Ahh, springtime! The air is warm, the sun is shining, the leaves are.. turning? Yeah, okay, so it’s not at all spring but it sure felt like it today!

Made me wanna go out and run 3.2 miles! Just kidding. Been there and not sure I ever want to do it again.

Here’s the gist:

Saturday morning, awake before the sun. The air is cold and stings my lungs. I have two goals for the Pancreatic Cancer Action Network’s annual fundraising event, PurpleStride:

1) just keep moving. Even if it’s the shuffle, then keep the pace and don’t walk. I did this.

2) try to finish under 40 minutes. This is a secondary goal, not nearly important as goal #1. When I got to the last straight away up to the finish line and my eyes fixed on the clock they had set up and noticed it had just clicked over to 39 minutes – I kicked in what last bit-o-juice I had stored up in me and finished with a final time of 39:46. Bam. I done it.

Next, the aftermath. My hip flexors are always really sore after I run. And my knees.. well, I’ve got the knees of an old woman. After trudging up and down the stairs at home for what remained of my Saturday, I decided that I was very proud of myself, but I’m not sure if I ever need to run another 5k in all my life. Maybe on dirt or that cushy track material that has a little bit of give, maybe if I actually can kill some of these pounds that I have been yo-yo’ing with.. I’m sure that would help to reduce the stress on my knees – but I don’t know. Running is a great calorie burn, definitely good stuff to incorporate into a cross-training regimine, but not the cardio of choice for this body. I can accept that.

The Pancreatic Cancer Action Network raised over $460,000 with their PurpleStride Philly event. A big thank you to all those who supported Team WC2F with contributions – both dollars and spirit. Every bit of your energy counts, and I appreciate* all of it.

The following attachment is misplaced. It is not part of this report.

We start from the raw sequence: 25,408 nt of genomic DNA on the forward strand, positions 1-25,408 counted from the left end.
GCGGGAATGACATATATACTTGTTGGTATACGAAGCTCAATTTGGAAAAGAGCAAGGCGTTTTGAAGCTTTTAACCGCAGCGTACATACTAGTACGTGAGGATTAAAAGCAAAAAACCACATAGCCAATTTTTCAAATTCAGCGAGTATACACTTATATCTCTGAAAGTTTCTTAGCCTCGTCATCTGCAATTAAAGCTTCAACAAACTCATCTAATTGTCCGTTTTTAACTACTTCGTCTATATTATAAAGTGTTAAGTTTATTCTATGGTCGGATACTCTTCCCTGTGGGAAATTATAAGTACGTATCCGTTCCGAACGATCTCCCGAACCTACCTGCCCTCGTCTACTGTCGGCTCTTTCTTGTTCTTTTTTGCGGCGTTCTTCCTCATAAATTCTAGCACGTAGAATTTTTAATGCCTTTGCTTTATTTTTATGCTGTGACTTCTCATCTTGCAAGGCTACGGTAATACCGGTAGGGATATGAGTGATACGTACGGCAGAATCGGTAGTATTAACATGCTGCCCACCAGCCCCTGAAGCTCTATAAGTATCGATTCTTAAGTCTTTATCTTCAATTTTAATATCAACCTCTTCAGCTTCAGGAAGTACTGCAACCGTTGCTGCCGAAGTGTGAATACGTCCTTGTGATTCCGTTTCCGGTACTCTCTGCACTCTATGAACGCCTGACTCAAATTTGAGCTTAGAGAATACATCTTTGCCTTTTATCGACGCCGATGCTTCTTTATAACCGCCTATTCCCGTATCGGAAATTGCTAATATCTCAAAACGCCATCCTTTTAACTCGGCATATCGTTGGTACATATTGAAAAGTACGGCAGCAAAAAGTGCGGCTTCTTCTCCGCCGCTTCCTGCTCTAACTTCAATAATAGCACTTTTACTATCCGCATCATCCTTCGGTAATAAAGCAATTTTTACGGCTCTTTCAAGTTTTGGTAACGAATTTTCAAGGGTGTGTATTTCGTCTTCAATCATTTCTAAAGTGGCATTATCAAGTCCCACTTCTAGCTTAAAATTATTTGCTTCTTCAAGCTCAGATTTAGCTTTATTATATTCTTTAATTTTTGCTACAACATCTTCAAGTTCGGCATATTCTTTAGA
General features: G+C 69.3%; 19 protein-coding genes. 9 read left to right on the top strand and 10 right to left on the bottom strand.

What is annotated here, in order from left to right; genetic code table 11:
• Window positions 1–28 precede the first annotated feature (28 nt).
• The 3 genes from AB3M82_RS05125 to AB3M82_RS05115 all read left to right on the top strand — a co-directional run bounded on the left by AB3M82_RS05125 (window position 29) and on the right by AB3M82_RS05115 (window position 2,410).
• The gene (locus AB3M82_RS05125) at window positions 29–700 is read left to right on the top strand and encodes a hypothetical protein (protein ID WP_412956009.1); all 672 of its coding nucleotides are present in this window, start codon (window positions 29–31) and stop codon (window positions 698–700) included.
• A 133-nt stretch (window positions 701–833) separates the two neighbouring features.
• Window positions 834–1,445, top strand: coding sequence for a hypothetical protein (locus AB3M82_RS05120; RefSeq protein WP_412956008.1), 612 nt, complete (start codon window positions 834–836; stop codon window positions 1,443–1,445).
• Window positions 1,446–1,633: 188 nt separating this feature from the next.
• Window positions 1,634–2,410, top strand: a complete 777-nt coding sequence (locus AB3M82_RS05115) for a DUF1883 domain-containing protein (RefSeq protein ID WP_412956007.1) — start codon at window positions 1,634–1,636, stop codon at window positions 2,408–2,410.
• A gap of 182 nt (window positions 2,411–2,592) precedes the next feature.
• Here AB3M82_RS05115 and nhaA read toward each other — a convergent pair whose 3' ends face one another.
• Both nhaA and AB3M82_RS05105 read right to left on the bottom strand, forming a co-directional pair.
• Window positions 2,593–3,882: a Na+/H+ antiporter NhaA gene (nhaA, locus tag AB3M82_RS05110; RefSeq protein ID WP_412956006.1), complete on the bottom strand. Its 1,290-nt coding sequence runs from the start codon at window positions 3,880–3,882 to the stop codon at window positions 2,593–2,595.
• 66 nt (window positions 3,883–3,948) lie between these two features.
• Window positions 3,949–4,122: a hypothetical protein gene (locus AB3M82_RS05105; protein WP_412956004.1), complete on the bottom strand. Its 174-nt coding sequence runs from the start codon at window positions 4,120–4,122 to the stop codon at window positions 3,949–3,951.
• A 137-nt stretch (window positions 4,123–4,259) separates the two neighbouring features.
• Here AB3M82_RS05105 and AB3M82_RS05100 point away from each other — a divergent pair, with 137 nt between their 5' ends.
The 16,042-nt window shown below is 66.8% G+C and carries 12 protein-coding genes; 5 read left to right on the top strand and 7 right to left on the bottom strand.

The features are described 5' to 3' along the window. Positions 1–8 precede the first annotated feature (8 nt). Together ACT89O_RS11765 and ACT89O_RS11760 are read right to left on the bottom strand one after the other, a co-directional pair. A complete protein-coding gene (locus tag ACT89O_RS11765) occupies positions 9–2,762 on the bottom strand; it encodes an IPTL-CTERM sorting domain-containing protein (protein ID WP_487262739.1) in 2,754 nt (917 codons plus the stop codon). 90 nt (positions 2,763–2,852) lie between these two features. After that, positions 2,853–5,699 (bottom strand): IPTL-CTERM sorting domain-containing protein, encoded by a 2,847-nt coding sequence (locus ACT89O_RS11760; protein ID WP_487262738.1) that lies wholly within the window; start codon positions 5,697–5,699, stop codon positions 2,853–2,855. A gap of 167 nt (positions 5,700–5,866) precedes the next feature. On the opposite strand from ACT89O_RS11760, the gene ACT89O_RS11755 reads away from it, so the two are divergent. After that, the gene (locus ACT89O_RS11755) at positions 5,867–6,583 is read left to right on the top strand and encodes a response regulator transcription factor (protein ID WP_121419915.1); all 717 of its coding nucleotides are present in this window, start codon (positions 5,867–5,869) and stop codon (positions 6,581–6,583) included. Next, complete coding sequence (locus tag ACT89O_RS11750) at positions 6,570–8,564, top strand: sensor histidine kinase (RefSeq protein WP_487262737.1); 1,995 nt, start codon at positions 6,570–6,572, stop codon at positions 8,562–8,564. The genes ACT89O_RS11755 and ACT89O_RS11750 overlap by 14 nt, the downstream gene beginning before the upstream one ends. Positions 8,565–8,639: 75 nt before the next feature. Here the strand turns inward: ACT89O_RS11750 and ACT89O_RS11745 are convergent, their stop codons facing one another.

I have socks like this.

I can tell you that Portland, Oregon is the bike mecca that everyone thinks it is. It’s a pretty cool town, nice people, eclectic, very bike-friendly. All kinds of people ride and bike racks are like parking lots. It’s pretty cool.

Bikes are cool in Portland. People decorate them.

I like this bike.

Unlike in the Jerz, bikes are welcome on public transportation in Portland. This is the above-ground train/tram system called the Max.

When there are more bikes on board than the Max can accomodate, people work it out.

We rented hybrids kind of similar to what I’m riding now – when I go back I’d like to up this to a road bike and go on some longer rides alone and maybe even out in the country. That’s how I commune with a place, get to know it, and truly feel like I’m part of it.

We plotted a course through the city without our hostess-with-the-mostess and made it to Overlook Park on our own.

This tree was magnificent. Possibly my favorite part of the trip.

Our trusty steeds.

Lots of flat enough roads but no shortage of climbs if you don’t know the best possible routes (hello, tourist) or just go looking for some work. Some roads are high bike traffic roads and discourage auto traffic – that felt good and relaxing. We thoroughly enjoyed our tour given by our good friend and hostess. Government-wise, I could only wish that our municipalities back east would take some notes about encouraging sharing the road.

Unlike how my knees feel about running 5k’s, I can definitely see the appeal of PDX to cyclists. I’m already looking forward to our return trip.


So, what have you been up to..? Long time, no see.